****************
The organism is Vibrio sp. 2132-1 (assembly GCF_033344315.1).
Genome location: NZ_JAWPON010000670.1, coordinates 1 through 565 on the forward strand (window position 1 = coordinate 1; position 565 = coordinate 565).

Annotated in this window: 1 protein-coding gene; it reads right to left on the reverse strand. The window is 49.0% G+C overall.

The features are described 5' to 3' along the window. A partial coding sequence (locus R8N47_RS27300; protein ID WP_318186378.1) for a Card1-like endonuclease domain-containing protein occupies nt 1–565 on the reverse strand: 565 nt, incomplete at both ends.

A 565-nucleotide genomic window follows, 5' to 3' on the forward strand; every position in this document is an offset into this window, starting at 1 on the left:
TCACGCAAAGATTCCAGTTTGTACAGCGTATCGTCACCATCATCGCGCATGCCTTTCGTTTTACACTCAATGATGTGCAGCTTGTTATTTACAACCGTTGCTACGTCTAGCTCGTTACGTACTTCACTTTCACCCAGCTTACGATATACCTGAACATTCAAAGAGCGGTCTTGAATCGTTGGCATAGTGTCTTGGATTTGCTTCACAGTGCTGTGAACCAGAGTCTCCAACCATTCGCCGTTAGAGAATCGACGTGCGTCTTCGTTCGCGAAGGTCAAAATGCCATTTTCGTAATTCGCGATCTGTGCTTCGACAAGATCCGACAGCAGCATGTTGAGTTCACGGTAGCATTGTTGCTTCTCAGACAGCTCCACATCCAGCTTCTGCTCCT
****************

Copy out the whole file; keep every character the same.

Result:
The organism is Vibrio sp. 2132-1 (assembly GCF_033344315.1).
Genome location: NZ_JAWPON010000670.1, coordinates 1 through 565 on the forward strand (window position 1 = coordinate 1; position 565 = coordinate 565).

Annotated in this window: 1 protein-coding gene; it reads right to left on the reverse strand. The window is 49.0% G+C overall.

The features are described 5' to 3' along the window. A partial coding sequence (locus R8N47_RS27300; protein ID WP_318186378.1) for a Card1-like endonuclease domain-containing protein occupies nt 1–565 on the reverse strand: 565 nt, incomplete at both ends.

A 565-nucleotide genomic window follows, 5' to 3' on the forward strand; every position in this document is an offset into this window, starting at 1 on the left:
TCACGCAAAGATTCCAGTTTGTACAGCGTATCGTCACCATCATCGCGCATGCCTTTCGTTTTACACTCAATGATGTGCAGCTTGTTATTTACAACCGTTGCTACGTCTAGCTCGTTACGTACTTCACTTTCACCCAGCTTACGATATACCTGAACATTCAAAGAGCGGTCTTGAATCGTTGGCATAGTGTCTTGGATTTGCTTCACAGTGCTGTGAACCAGAGTCTCCAACCATTCGCCGTTAGAGAATCGACGTGCGTCTTCGTTCGCGAAGGTCAAAATGCCATTTTCGTAATTCGCGATCTGTGCTTCGACAAGATCCGACAGCAGCATGTTGAGTTCACGGTAGCATTGTTGCTTCTCAGACAGCTCCACATCCAGCTTCTGCTCCT